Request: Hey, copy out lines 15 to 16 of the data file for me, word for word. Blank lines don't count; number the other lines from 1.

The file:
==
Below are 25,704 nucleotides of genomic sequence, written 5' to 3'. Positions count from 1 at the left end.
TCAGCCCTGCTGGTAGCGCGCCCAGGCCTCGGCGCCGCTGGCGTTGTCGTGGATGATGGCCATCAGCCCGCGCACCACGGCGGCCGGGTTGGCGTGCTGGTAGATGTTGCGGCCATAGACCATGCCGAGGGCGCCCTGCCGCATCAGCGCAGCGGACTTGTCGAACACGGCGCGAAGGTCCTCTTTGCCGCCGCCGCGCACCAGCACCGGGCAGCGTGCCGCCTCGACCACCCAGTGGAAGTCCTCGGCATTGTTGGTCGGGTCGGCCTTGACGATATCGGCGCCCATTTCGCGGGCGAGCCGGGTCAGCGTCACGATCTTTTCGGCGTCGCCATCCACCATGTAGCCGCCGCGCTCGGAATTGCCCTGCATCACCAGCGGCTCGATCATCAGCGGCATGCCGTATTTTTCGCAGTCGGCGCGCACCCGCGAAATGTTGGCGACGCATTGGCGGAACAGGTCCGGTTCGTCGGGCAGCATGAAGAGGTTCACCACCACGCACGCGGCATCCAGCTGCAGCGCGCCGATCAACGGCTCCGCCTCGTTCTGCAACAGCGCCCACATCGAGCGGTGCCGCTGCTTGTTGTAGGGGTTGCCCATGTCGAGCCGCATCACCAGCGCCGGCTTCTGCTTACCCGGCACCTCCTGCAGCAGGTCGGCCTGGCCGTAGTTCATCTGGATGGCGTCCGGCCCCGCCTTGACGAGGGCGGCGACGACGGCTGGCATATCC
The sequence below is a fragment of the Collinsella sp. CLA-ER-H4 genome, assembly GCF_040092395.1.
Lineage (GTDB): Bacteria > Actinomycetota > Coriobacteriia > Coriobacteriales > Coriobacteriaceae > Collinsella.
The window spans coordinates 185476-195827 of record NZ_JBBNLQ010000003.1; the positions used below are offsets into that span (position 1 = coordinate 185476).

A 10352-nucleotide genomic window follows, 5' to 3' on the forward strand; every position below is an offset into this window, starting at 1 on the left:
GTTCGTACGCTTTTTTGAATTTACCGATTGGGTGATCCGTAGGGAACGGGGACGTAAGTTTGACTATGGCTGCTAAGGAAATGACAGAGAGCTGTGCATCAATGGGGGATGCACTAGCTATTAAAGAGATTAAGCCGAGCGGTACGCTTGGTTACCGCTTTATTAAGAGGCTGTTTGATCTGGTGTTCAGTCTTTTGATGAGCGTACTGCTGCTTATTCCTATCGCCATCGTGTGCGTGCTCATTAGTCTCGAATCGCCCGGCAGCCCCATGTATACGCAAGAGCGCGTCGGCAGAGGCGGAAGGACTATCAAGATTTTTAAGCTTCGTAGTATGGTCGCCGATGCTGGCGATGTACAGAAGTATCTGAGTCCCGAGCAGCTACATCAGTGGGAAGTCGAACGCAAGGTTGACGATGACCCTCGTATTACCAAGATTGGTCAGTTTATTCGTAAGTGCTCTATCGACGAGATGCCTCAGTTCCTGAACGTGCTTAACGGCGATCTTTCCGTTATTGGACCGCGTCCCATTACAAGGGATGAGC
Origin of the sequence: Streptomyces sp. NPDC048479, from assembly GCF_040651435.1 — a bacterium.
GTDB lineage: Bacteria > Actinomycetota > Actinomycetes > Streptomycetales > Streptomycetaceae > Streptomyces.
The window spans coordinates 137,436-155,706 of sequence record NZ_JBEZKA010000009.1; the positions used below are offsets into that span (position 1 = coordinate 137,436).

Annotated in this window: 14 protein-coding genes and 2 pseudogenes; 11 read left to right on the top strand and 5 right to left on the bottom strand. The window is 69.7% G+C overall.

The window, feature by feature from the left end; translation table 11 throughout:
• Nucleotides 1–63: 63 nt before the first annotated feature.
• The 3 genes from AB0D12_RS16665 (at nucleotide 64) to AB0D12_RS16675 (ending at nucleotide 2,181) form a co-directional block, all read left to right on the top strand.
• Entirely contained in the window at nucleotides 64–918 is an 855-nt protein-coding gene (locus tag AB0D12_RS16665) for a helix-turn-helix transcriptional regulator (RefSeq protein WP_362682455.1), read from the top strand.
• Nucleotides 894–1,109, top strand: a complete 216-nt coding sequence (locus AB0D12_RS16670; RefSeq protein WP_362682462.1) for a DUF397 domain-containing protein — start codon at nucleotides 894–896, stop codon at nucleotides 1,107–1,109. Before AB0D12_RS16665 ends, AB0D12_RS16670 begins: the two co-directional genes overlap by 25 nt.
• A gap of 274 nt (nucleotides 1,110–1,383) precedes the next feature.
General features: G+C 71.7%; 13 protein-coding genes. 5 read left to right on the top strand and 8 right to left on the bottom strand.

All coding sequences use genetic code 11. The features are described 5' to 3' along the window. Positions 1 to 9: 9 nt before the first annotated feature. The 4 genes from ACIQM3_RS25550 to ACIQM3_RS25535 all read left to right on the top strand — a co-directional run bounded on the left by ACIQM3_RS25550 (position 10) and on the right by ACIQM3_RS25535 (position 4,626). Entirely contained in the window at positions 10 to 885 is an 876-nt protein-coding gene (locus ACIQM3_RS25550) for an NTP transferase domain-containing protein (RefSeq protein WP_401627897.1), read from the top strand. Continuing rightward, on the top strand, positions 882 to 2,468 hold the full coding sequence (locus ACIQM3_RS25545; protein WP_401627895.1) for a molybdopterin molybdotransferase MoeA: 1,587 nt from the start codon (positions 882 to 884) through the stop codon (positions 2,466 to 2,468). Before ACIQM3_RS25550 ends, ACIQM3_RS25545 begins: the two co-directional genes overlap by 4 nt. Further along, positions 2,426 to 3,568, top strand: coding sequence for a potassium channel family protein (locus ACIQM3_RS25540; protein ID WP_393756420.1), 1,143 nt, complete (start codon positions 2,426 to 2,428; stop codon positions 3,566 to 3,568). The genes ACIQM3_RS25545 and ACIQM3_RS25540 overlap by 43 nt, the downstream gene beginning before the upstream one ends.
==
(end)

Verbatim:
• Entirely contained in the window at nucleotides 64–918 is an 855-nt protein-coding gene (locus tag AB0D12_RS16665) for a helix-turn-helix transcriptional regulator (RefSeq protein WP_362682455.1), read from the top strand.
• Nucleotides 894–1,109, top strand: a complete 216-nt coding sequence (locus AB0D12_RS16670; RefSeq protein WP_362682462.1) for a DUF397 domain-containing protein — start codon at nucleotides 894–896, stop codon at nucleotides 1,107–1,109. Before AB0D12_RS16665 ends, AB0D12_RS16670 begins: the two co-directional genes overlap by 25 nt.